Floating, swinging, rolling. At first glance, it is a break with the common notions of a cradle: Peter Keler’s cradle design dates from the early days of the Bauhaus, from 1922. A work of blue circle, yellow triangle and red rectangle, it makes tangible the influence that the synaesthetic colour theory of teacher Wassily Kandinsky had on Peter Keler. At the same time, it embodied the first idea of a floating, swinging and rolling object that became a symbol for the Bauhaus.
The small cradle (diameter: 60cm, length: 75cm) is available in the Tecta Shop.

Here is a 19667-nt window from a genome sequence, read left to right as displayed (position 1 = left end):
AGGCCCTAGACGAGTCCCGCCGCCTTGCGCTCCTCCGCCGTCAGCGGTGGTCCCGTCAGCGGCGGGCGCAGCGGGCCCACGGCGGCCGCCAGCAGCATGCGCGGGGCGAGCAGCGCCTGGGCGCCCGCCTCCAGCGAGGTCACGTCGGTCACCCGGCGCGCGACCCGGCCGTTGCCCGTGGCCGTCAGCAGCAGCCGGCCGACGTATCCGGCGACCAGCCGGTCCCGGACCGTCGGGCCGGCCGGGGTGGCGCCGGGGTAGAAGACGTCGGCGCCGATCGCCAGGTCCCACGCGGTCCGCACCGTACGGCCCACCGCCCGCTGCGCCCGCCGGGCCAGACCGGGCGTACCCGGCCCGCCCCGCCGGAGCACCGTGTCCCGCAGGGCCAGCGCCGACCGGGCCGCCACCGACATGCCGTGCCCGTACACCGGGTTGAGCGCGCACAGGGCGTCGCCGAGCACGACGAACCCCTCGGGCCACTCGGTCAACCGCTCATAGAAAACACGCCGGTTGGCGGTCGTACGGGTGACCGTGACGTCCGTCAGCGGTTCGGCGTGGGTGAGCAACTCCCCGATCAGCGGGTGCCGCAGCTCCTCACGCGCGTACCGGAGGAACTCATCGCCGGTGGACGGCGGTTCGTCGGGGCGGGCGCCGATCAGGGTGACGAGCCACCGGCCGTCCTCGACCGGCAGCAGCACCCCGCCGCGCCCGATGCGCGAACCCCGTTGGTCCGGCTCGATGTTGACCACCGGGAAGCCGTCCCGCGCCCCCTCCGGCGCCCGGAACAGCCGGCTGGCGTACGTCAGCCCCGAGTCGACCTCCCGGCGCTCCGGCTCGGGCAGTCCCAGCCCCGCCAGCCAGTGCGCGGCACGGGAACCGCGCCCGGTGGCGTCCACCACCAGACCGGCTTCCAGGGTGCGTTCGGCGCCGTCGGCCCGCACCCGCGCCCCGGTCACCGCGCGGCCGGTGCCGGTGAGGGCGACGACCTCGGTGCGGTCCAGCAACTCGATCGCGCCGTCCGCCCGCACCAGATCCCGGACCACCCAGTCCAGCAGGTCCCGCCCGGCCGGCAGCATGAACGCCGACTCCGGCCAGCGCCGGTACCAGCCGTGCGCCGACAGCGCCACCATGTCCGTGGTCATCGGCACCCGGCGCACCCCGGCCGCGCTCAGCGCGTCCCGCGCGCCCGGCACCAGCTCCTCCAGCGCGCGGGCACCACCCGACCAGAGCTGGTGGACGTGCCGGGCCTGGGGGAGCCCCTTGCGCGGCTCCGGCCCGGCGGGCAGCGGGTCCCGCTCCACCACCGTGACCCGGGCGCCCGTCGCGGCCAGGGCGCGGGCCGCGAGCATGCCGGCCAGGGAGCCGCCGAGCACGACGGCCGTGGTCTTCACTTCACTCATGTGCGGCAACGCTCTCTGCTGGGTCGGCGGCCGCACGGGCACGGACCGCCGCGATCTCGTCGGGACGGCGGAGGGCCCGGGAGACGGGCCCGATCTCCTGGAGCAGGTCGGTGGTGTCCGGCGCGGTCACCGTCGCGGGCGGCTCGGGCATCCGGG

Peter Keler is one of the central figures who left a lasting mark on Tecta’s Bauhaus DNA. Starting with the first contact between Peter Keler and Axel Bruchhäuser in 1975.
Keler was so enthusiastic when he heard that Tecta wanted to produce his cradle that he gave the coloured original drawing to Axel Bruchhäuser.
In the early 1920s, the Kiel-born artist Peter Keler was a member of the Worpswede artists’ circle. There, Heinrich Vogeler, inspired by the English Arts and Crafts movement, had redesigned his house into a Gesamtkunstwerk and thus redefined the avant-garde colony as a project of the “Lebensreform”.